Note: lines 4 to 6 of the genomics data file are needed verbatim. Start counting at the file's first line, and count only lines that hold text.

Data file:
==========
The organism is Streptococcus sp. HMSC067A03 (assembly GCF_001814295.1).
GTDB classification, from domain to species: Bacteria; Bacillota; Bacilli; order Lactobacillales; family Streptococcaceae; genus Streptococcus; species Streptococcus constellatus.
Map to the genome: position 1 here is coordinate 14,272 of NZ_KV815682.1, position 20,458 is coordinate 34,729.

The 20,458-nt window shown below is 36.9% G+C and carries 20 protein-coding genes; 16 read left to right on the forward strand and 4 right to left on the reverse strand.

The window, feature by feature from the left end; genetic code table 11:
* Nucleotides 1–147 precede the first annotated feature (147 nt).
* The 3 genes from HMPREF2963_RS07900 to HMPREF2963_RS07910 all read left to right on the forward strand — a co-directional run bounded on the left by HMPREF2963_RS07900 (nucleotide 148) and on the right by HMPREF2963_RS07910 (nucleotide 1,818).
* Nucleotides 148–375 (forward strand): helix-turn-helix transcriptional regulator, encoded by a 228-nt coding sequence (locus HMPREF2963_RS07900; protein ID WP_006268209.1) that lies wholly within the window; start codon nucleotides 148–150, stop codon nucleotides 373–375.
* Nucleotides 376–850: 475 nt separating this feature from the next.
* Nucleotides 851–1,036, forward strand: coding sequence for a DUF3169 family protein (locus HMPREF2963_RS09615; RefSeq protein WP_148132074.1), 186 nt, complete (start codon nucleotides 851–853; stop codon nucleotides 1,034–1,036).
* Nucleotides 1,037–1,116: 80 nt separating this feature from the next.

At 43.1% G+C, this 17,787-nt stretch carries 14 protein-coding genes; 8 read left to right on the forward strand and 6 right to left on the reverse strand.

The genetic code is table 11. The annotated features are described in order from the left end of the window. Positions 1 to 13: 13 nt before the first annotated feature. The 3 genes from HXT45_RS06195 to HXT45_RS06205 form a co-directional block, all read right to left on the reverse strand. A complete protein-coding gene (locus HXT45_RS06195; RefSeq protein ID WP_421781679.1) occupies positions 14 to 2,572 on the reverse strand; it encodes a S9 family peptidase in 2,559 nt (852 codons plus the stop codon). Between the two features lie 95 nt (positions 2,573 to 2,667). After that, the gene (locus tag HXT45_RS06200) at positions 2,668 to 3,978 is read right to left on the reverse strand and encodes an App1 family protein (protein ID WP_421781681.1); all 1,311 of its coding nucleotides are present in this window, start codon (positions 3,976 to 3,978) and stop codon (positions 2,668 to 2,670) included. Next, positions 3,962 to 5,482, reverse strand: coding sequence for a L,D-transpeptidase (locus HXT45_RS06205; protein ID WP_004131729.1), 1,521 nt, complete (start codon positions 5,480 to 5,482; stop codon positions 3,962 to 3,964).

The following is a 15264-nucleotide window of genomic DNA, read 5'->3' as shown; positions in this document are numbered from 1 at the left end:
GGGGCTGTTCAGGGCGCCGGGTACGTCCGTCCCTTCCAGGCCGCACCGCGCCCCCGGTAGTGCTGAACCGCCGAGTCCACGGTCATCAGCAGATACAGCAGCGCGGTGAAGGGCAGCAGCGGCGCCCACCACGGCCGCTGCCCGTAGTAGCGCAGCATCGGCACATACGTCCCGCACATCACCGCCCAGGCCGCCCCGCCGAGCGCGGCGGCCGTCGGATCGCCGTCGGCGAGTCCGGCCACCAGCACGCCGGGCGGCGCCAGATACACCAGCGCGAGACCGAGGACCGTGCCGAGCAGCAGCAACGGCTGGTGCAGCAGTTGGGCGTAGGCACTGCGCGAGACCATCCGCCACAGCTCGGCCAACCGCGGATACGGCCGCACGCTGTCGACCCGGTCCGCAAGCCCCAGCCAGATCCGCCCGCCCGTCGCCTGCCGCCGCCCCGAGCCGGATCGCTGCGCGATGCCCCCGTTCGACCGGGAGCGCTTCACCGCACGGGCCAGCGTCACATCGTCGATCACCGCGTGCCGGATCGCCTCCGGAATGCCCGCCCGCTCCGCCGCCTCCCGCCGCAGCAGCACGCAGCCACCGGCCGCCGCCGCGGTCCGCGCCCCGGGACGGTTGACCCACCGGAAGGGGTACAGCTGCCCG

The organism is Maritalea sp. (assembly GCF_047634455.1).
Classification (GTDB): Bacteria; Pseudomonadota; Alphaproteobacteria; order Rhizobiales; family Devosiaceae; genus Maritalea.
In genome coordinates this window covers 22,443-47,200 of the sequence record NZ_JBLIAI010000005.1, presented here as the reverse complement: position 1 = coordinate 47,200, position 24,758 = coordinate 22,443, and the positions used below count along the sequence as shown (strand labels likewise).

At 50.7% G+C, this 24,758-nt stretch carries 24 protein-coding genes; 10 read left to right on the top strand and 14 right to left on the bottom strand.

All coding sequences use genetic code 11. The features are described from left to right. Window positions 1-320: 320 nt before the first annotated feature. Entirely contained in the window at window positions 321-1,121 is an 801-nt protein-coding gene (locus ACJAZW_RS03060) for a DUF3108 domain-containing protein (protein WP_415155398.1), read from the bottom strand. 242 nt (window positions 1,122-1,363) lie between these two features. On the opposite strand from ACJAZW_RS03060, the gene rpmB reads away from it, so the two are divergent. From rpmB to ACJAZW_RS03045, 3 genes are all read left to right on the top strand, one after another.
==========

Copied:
The 20,458-nt window shown below is 36.9% G+C and carries 20 protein-coding genes; 16 read left to right on the forward strand and 4 right to left on the reverse strand.

The window, feature by feature from the left end; genetic code table 11:
* Nucleotides 1–147 precede the first annotated feature (147 nt).